KRIS SENANU: “Call me a salesman”
Many of us hope to retire way after we have turned 60. Not Ghanaian–born Kris Senanu who plans to retire at the age of 45. And how does he hope
Many of us hope to retire way after we have turned 60. Not Ghanaian–born Kris Senanu who plans to retire at the age of 45. And how does he hope to achieve that? By working 16 hours a day! His industry and drive saw him rise through the ranks at Access Kenya from a sales executive to a deputy chief executive officer, a position he currently holds. The technopreneur is also an investor in the entertainment, fashion and hospitality industries. ESTHER KIRAGU sat down with him to talk about leadership, business and family.
When I first met Kris Senanu, 41, during a cover shoot a week before this interview, it was rather obvious that he is easy going, fun loving, full of energy, and has an impeccable sense of fashion. Senanu carries himself with a charm that permeates throughout the interview.
At some point, he excused himself to pose for photographs with the Coca Cola crew that had paid him a courtesy call at his office. “I have rebranded myself into a Maasai,” he tells me as he poses for more photos with the Coca Cola crew holding coke cans branded share a coke with Ole Senanu.
Senanu believes work ought to be fun as people generally spend more hours at work than anywhere else. “Creating a fun working environment is rewarding as people remain loyal to the company and since they enjoy their job, they are also likely to perform better,” he says adding that for the 15 years he has been at Access Kenya, he has never had a boring day at work and neither has he developed the boss mentality. He wakes up everyday to go have fun because for him, work and fun are synonymous.
His life is infused with a rich culture having grown up in Ghana and later Kenya, coming to twenty-two years now. On completing his primary and secondary education in Ghana, Senanu travelled to Kenya on holiday at 19 years as he prepared to pursue higher education in the US. Instead, he ended up joining the United States International University (USIU) in 1993 to study for a Bachelors of International Business Administration, with a bias in marketing. “I am proud to say that I have been on holiday for 22 years now,” says Senanu who considers himself a pan–Africanist.
He describes his time of study at USIU as a busy time as he was a booklover and served in the student leadership. His outstanding grades allowed him to take up extra courses and it took him two and a half years to complete a course meant to take four years.
A winning attitude…
Although Senanu initially thought he would get into an accounting career, an internship he secured soon after graduation in accounting served as an eye-opener and confirmed that wasn’t his passion. “I have always had an affinity for numbers but I couldn’t stand sitting behind a desk looking at figures generated by other people for hours; numbers of cash that was going to end up in other people’s pockets,” he says of his decision not to pursue an accounting profession.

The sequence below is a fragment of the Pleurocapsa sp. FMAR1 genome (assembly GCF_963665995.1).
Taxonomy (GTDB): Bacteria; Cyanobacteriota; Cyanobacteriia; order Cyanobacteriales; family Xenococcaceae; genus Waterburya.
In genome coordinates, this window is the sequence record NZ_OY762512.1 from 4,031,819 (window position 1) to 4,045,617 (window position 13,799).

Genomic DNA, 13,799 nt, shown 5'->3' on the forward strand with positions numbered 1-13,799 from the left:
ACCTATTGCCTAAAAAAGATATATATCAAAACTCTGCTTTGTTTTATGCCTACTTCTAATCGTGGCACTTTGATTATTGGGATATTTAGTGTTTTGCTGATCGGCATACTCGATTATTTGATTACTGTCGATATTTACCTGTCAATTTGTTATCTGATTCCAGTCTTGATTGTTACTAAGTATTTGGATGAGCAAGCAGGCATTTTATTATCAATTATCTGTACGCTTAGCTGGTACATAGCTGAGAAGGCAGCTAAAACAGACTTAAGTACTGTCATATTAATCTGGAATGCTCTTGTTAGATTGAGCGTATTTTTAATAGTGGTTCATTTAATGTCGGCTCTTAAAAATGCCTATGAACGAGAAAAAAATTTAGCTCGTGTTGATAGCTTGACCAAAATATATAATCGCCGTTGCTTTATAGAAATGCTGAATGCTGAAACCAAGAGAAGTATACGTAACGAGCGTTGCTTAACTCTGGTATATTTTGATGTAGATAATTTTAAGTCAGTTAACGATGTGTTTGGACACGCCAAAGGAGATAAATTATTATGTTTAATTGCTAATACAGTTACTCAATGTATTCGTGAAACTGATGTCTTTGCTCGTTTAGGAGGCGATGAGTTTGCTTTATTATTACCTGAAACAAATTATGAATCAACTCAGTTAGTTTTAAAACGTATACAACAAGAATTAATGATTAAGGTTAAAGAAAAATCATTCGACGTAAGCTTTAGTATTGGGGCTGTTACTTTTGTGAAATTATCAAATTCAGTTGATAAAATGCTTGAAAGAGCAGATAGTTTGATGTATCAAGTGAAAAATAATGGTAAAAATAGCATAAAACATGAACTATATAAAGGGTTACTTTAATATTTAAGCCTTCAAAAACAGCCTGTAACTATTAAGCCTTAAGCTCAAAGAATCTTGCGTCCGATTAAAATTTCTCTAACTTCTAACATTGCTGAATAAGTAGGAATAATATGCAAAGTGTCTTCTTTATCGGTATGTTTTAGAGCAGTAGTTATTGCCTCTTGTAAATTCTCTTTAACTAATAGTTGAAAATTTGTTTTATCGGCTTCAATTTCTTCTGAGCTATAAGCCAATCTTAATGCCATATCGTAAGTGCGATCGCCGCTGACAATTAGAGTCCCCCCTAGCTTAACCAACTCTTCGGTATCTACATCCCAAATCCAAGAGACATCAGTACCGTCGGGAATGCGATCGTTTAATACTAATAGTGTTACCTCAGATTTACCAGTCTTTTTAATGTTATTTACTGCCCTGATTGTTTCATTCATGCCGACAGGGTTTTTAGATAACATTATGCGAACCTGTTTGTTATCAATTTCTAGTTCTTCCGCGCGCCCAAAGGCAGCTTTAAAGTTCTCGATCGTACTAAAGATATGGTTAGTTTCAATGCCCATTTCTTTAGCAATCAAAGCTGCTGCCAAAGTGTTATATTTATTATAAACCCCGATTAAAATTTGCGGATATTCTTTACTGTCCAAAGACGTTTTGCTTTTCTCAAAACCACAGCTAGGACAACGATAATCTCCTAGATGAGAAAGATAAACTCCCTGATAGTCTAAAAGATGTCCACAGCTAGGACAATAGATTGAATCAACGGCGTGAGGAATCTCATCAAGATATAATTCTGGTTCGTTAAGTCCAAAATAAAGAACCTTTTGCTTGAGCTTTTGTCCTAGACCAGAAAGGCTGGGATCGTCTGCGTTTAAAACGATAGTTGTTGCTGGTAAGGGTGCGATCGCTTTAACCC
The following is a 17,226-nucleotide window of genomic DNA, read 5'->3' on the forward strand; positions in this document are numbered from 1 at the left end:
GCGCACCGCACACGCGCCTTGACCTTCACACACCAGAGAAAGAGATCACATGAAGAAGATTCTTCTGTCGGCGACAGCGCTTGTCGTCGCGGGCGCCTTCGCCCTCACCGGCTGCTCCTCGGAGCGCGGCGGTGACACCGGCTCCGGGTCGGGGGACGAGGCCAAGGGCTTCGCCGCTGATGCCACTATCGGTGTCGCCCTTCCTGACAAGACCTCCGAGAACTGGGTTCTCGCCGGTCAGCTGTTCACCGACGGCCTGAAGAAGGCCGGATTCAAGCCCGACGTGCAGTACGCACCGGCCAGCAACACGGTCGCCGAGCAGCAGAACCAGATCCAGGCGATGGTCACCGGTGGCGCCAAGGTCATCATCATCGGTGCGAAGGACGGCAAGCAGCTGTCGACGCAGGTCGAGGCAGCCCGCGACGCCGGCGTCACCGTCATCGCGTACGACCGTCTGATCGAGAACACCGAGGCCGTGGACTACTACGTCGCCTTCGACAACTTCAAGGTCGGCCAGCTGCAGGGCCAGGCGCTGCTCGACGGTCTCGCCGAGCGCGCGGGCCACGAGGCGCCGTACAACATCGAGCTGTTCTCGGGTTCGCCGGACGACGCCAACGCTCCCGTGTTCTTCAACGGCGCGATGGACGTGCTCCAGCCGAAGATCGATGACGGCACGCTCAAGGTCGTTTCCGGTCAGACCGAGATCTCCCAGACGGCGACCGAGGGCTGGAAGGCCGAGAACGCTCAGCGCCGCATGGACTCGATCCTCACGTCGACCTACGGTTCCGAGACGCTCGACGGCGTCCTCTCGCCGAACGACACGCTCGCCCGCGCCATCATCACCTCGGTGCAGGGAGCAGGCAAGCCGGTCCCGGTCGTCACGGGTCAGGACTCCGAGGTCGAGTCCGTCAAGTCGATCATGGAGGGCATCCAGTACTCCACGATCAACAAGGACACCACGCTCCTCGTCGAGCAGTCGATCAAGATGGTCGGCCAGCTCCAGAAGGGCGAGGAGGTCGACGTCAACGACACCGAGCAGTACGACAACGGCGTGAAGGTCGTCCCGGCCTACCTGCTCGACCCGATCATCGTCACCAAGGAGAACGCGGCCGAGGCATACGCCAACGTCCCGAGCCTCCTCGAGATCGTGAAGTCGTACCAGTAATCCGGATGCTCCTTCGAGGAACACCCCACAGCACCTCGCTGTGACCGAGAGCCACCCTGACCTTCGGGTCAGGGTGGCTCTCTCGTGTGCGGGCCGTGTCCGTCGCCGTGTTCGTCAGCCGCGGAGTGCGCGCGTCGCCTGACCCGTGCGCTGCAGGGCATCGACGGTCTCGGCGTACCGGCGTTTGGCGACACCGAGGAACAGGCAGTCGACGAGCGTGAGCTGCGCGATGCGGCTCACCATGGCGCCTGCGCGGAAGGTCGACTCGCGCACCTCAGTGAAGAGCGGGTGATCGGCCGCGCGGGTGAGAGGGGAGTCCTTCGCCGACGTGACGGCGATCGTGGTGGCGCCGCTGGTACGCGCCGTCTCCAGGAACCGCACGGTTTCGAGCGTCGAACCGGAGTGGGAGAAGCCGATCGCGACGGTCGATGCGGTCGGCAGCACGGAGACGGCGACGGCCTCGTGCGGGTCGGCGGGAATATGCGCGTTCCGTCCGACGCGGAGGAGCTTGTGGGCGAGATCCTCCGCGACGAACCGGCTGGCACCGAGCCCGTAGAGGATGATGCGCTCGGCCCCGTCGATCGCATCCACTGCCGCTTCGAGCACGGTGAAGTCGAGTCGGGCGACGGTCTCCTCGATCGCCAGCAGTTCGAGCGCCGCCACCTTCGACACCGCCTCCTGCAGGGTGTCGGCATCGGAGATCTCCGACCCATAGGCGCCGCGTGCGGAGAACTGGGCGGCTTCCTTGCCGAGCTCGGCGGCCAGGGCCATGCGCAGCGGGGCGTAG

He got his first job as a sales executive at Swift Global, an Internet service provider, and loved every moment of it. “I loved selling, interacting with people and making a commission,” he says of his five years stint at the job before Access Kenya came beckoning with another sales executive role job in 2000.
Senanu has served in various capacities and risen up the ranks to become the deputy CEO for Access Kenya. For him, it has never been about striving to get a title and rise up the ranks but rather doing what he has to do at any position in order to deliver results. Though he isn’t really a techie, he has spent close to 20 years on and around the field of technology and therefore feels at home with technology issues.
“Give me any title you want but at the core, I am a salesman who is good at communication, negotiation, convincing and closing deals,” he says with great passion, adding that one doesn’t need a title to be a leader.
One of his greatest legacies at Access Kenya over the years has been that of taking care of the staff. “I have always looked at this company as my business and I am careful about who we hire. So I interview employees specifically for attitude, because I am keen about getting people with the right attitude into the company,” he says emphasising that it is easy to groom people with the right attitude.
Senanu is particular about taking time off his busy schedule to find out about his staffs’ personal ambitions and even offer mentorship. “I care that people are themselves and get nurtured to be the best for themselves and not because someone else has an opinion about what or who they should be,” he says adding that he strives to live by the ethos of treating people right and fair and believing in them so that he can inspire confidence in them to exploit their potential. He hopes to leave a legacy of one who added value in people’s life.
Published in April 2015